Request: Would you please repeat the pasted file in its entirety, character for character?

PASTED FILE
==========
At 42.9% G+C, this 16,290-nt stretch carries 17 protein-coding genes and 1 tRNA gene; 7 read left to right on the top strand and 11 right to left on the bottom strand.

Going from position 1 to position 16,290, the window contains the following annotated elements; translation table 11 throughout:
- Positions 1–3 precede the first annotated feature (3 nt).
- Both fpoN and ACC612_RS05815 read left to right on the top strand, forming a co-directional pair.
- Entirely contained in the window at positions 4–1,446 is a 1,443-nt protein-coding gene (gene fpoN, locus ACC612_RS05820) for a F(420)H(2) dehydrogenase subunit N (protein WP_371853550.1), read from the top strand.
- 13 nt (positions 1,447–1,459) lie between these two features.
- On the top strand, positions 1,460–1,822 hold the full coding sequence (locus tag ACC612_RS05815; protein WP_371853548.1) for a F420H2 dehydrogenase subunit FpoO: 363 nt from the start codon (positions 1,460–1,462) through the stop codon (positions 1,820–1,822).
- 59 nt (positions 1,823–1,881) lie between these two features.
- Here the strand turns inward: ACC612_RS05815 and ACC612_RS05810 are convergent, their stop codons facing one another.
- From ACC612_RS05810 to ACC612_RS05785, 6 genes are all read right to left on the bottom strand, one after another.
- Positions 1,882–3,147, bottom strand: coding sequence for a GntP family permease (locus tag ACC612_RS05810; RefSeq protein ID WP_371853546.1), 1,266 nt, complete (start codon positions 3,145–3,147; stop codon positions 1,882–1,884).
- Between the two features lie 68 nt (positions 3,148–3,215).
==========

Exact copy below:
At 42.9% G+C, this 16,290-nt stretch carries 17 protein-coding genes and 1 tRNA gene; 7 read left to right on the top strand and 11 right to left on the bottom strand.

Going from position 1 to position 16,290, the window contains the following annotated elements; translation table 11 throughout:
- Positions 1–3 precede the first annotated feature (3 nt).
- Both fpoN and ACC612_RS05815 read left to right on the top strand, forming a co-directional pair.
- Entirely contained in the window at positions 4–1,446 is a 1,443-nt protein-coding gene (gene fpoN, locus ACC612_RS05820) for a F(420)H(2) dehydrogenase subunit N (protein WP_371853550.1), read from the top strand.
- 13 nt (positions 1,447–1,459) lie between these two features.
- On the top strand, positions 1,460–1,822 hold the full coding sequence (locus tag ACC612_RS05815; protein WP_371853548.1) for a F420H2 dehydrogenase subunit FpoO: 363 nt from the start codon (positions 1,460–1,462) through the stop codon (positions 1,820–1,822).
- 59 nt (positions 1,823–1,881) lie between these two features.
- Here the strand turns inward: ACC612_RS05815 and ACC612_RS05810 are convergent, their stop codons facing one another.
- From ACC612_RS05810 to ACC612_RS05785, 6 genes are all read right to left on the bottom strand, one after another.
- Positions 1,882–3,147, bottom strand: coding sequence for a GntP family permease (locus tag ACC612_RS05810; RefSeq protein ID WP_371853546.1), 1,266 nt, complete (start codon positions 3,145–3,147; stop codon positions 1,882–1,884).
- Between the two features lie 68 nt (positions 3,148–3,215).